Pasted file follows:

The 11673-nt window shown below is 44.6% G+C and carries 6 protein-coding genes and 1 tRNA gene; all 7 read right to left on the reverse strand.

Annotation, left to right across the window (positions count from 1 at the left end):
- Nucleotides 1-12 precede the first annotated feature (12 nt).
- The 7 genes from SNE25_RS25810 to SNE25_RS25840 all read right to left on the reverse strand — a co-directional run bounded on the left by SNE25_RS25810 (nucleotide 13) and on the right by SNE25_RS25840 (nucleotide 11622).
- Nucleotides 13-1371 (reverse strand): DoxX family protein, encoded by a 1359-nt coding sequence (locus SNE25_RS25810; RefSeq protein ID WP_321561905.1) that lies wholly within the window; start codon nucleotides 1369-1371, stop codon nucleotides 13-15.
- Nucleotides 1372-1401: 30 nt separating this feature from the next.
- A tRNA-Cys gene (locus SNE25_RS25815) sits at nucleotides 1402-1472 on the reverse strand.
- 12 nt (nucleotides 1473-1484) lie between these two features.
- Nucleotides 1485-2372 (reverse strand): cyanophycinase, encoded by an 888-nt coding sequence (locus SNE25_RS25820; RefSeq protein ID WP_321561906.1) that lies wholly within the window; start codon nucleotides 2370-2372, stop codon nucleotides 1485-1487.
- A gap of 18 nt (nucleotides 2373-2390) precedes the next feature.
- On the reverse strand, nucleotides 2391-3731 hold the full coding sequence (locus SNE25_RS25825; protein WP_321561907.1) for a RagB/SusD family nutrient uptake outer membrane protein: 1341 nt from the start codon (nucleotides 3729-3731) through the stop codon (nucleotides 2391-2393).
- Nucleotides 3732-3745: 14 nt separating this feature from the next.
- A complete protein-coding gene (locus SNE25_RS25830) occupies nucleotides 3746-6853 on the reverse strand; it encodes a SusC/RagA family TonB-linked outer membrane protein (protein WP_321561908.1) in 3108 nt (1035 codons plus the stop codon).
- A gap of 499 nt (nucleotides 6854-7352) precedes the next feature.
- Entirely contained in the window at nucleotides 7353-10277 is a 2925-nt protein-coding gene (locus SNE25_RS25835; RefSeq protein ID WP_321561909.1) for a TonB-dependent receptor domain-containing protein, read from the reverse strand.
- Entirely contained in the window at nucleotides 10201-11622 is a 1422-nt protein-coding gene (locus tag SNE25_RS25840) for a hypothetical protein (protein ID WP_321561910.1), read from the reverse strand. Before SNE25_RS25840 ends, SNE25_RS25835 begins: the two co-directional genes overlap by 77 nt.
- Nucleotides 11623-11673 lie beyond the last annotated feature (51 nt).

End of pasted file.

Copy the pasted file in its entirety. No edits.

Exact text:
The 11673-nt window shown below is 44.6% G+C and carries 6 protein-coding genes and 1 tRNA gene; all 7 read right to left on the reverse strand.

Annotation, left to right across the window (positions count from 1 at the left end):
- Nucleotides 1-12 precede the first annotated feature (12 nt).
- The 7 genes from SNE25_RS25810 to SNE25_RS25840 all read right to left on the reverse strand — a co-directional run bounded on the left by SNE25_RS25810 (nucleotide 13) and on the right by SNE25_RS25840 (nucleotide 11622).
- Nucleotides 13-1371 (reverse strand): DoxX family protein, encoded by a 1359-nt coding sequence (locus SNE25_RS25810; RefSeq protein ID WP_321561905.1) that lies wholly within the window; start codon nucleotides 1369-1371, stop codon nucleotides 13-15.
- Nucleotides 1372-1401: 30 nt separating this feature from the next.
- A tRNA-Cys gene (locus SNE25_RS25815) sits at nucleotides 1402-1472 on the reverse strand.
- 12 nt (nucleotides 1473-1484) lie between these two features.
- Nucleotides 1485-2372 (reverse strand): cyanophycinase, encoded by an 888-nt coding sequence (locus SNE25_RS25820; RefSeq protein ID WP_321561906.1) that lies wholly within the window; start codon nucleotides 2370-2372, stop codon nucleotides 1485-1487.
- A gap of 18 nt (nucleotides 2373-2390) precedes the next feature.
- On the reverse strand, nucleotides 2391-3731 hold the full coding sequence (locus SNE25_RS25825; protein WP_321561907.1) for a RagB/SusD family nutrient uptake outer membrane protein: 1341 nt from the start codon (nucleotides 3729-3731) through the stop codon (nucleotides 2391-2393).
- Nucleotides 3732-3745: 14 nt separating this feature from the next.
- A complete protein-coding gene (locus SNE25_RS25830) occupies nucleotides 3746-6853 on the reverse strand; it encodes a SusC/RagA family TonB-linked outer membrane protein (protein WP_321561908.1) in 3108 nt (1035 codons plus the stop codon).
- A gap of 499 nt (nucleotides 6854-7352) precedes the next feature.
- Entirely contained in the window at nucleotides 7353-10277 is a 2925-nt protein-coding gene (locus SNE25_RS25835; RefSeq protein ID WP_321561909.1) for a TonB-dependent receptor domain-containing protein, read from the reverse strand.
- Entirely contained in the window at nucleotides 10201-11622 is a 1422-nt protein-coding gene (locus tag SNE25_RS25840) for a hypothetical protein (protein ID WP_321561910.1), read from the reverse strand. Before SNE25_RS25840 ends, SNE25_RS25835 begins: the two co-directional genes overlap by 77 nt.
- Nucleotides 11623-11673 lie beyond the last annotated feature (51 nt).